The antennas at each end of the link need to be oriented with the same polarization (H or V).


www.ARRL.org - The American Radio Relay League has some great antenna books.  Also the UK's RSGB has some great books.  Browse their websites or Google for vendors.

RE: 1/4 vertical vs 1/4 dipole

If you dont mind please let me pose another question. Should i  choose a vertical 1/4 wave and wanted to put some type of reflector behind it to increase gain and focus horizontal beamwidth how do i properly calculate a solid metal or screen reflector? Is there a basic formula for this? Does it work with other antenna types such as a 5/8 or colinear?
Happy New Year.

RE: 1/4 vertical vs 1/4 dipole

Investigate "corner reflector" using Google.

You gain achieve moderately high gain (about +13dBi) using two flat plates or screens.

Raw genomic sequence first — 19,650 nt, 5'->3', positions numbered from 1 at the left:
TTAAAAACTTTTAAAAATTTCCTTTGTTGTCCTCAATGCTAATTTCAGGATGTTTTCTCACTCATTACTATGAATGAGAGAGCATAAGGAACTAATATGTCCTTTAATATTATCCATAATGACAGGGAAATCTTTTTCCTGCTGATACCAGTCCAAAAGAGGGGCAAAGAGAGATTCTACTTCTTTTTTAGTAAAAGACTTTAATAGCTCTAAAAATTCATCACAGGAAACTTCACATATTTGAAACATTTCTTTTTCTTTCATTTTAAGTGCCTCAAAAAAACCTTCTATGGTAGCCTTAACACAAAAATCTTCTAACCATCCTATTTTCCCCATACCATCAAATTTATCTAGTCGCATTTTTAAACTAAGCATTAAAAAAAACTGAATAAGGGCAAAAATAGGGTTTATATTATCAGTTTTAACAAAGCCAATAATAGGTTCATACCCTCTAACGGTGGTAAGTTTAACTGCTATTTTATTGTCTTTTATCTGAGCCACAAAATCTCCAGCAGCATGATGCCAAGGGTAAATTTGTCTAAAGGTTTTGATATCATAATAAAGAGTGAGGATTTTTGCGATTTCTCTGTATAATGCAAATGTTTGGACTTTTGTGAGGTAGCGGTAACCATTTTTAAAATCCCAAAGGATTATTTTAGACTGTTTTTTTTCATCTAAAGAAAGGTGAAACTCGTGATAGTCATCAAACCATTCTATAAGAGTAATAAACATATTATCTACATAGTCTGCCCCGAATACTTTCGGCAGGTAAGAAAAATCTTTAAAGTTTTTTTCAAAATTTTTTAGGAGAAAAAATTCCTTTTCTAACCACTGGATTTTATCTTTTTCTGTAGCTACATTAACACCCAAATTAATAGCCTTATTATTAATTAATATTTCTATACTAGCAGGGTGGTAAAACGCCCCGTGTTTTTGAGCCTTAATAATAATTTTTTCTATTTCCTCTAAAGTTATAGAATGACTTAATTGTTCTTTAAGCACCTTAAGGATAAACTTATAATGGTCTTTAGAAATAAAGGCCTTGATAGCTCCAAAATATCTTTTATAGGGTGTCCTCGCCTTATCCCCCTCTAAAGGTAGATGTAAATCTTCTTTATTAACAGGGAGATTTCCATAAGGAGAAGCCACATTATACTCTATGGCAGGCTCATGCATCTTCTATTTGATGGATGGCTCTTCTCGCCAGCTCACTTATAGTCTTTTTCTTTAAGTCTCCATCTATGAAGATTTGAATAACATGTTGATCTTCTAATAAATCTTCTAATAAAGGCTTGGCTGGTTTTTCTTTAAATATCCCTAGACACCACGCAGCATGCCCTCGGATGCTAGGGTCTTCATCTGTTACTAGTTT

Obviously, high gain antennas need to be aimed.

RE: 1/4 vertical vs 1/4 dipole

I didnt find much on the theory behind them. I did find one article that stated the reflector should be about .3 wavelegnth behind the antenna. I was hoping to see how diff reflector types and sizes would affect the coverage patern of the antenna.

RE: 1/4 vertical vs 1/4 dipole

The usual variables are the spacing (to the driven element) and the corner angle.  The gain increases as the length of the corner reflector is increased (roughly along the boresight).

The material and design of the reflector must be appropriate for the wavelength - at UHF you can use a few metal rods.  For your application, cardboard lined with tinfoil would be the ideal prototype material.

Keep in mind that gain makes the antenna more directional.  Directionality can be a Good Thing or a Bad Thing depending on your application.